•• This is the most wonderful time of the year! Or maybe it’s the worst time of the year. Depends on our circumstances and attitudes. The holidays tend to exaggerate whatever we might be experiencing in our lives. We at EW claim no profound insight into human nature, but we have observed that these cold, wet, gray days can be made brighter by helping those less fortunate. The giver benefits as much as the receiver. It can be as simple as dropping some coins into a Salvation Army bucket or volunteering a few hours at FOOD for Lane County or the Egan Warming Centers. No time, energy or money to spare? Kind deeds, smiles and friendly words can do wonders. Light a candle.
• Nine fine poets from this area demonstrated to City Club of Eugene members on Dec. 17 how “poems are one way to understand the world,” as President-elect Mary Leighton put it. A welcome change from the news of the day. Poetry was read by Laton Carter, Cecilia Hagen, Quinton Hallett, Claudia Lapp, Laura LeHew, Nancy Moody, Kathryn Ridall, Jenny Root and Charles Thielman.
• Good news for downtowns in the Dec. 13 Wall Street Journal, reporting that downtown office buildings around the country “have stopped losing tenants or are filling up again even as the office space in the surrounding suburbs continues to empty.”
What’s going on? “Young people don’t want to be out on the fringe,” says a visiting fellow at the Brookings Institute, “and as people are beginning to figure that out, it’s beginning to get factored into office relocations.” Other factors are the stability of downtown government services, improved transit systems making it easier to get in and out of downtowns and the efficiencies of centralized business locations.
Is there a parallel in downtown Eugene? A lot of local folks are betting on it. Centre Court reconstruction is under way, and next door in the old Aster’s Hole, Rob Bennett is moving ahead on an office building. Steve Master is investing to renovate a city owned building on Pearl. Brian Obie is working on his boutique hotel at Fifth Street Public Market. We hear $8 million in state funding is coming through for LCC’s downtown center project across from the library, and yes, it will include lots of student housing. We expect to hear news soon about new owners for the DIVA building at the prime corner of Broadway and Olive.
• Mayor Kitty Piercy has been attending Northwest rail transportation meetings for years and will be co-chairing an ad hoc committee in 2011 looking at how Eugene and Portland can better connect as part of the Cascade Rail Corridor. Once completed, Eugene residents could hop a train to all the way to Vancouver, B.C. But there are “clogs in the corridor in Portland and we have some problems here as well,” she says in a Dec. 16 update to her email list. One problem is that freight and passenger service use the same tracks, and “as we move forward this will become increasingly difficult.” She says Oregon has only gotten a little rail funding compared to Washington, “but we are indeed back in the game.”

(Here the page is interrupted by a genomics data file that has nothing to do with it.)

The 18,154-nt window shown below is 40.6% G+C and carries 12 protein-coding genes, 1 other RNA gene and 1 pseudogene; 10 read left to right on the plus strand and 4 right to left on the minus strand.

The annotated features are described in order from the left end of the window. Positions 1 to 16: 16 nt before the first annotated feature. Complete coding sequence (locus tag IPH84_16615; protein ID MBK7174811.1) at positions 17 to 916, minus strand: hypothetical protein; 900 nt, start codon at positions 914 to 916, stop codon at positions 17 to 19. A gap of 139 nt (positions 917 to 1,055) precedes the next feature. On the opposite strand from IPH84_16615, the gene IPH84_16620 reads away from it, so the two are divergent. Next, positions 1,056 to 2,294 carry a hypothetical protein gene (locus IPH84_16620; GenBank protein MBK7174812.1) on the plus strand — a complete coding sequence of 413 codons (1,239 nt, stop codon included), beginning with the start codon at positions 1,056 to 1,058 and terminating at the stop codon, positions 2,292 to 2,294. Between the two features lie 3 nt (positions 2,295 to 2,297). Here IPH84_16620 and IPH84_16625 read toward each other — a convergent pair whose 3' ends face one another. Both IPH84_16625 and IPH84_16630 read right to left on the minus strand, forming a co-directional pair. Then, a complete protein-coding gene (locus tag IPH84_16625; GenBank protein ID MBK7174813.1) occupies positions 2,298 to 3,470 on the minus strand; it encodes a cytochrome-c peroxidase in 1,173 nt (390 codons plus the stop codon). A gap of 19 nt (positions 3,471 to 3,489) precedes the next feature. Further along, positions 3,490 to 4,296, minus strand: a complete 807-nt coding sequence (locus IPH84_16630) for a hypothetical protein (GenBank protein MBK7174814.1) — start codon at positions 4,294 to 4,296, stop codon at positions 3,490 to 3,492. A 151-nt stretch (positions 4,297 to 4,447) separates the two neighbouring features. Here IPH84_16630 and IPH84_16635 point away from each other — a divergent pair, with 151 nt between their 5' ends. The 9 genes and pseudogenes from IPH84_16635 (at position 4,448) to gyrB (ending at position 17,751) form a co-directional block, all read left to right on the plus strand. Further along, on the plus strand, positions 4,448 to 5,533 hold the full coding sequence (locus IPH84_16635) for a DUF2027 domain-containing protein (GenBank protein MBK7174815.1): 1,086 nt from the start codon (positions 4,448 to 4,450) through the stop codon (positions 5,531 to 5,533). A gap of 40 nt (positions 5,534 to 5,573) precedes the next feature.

Rail lines had a huge impact on the development of our nation, and we will need to rely on rail and other forms of mass transit (such as EmX) more and more in the future. Piercy’s on track here.
•Many Oregon students are downright sloppy in their written communication skills, and now Oregon schools Superintendent Susan Castillo has decided that students can use spell-checker when taking computerized statewide writing tests. Bad idea. This is no time to lower our already diminished standards for speling proficiency.
SLANT includes short opinion pieces, observations and rumor-chasing notes compiled by the EW staff. Heard any good rumors lately? Contact Ted Taylor at 484-0519, editor at eugeneweekly dot com
After high school in Bethesda, Md., close to D.C., where her dad was a pathologist with the National Institutes of Health, Karen Olch began her career as a “certified wanderer.” She spent that summer on a farm in Vermont, picked up odd jobs in New England and Arizona, eventually studied sign language and worked 11 years as a interpreter in Tucson. “I came here to see trees and water,” says Olch, who moved to Oregon for an interpreting job at OSU in the early 1990s. Though the job was soon contracted out, she sold eggs and ducklings from her small farm until 2000 when she left for more wanderings: New Zealand, Europe and Eastern Canada. She came to Eugene in 2004 to earn a BFA in fiber arts. “I’d bike through downtown and wonder, ‘Who are these kids?’” says Olch, who began offering “art opportunities” at New Roads drop-in center. “I became immersed in the world of street youth.” In 2009, she launched the Youth Empowerment Project, a summer-long series of art workshops for disadvantaged youth, culminating in an exhibit at the DIVA Gallery during the Eugene Celebration. “I love working with these kids,” says Olch, who currently offers weekly drop-in sessions at MECCA, the Materials Exchange Center for Community Arts.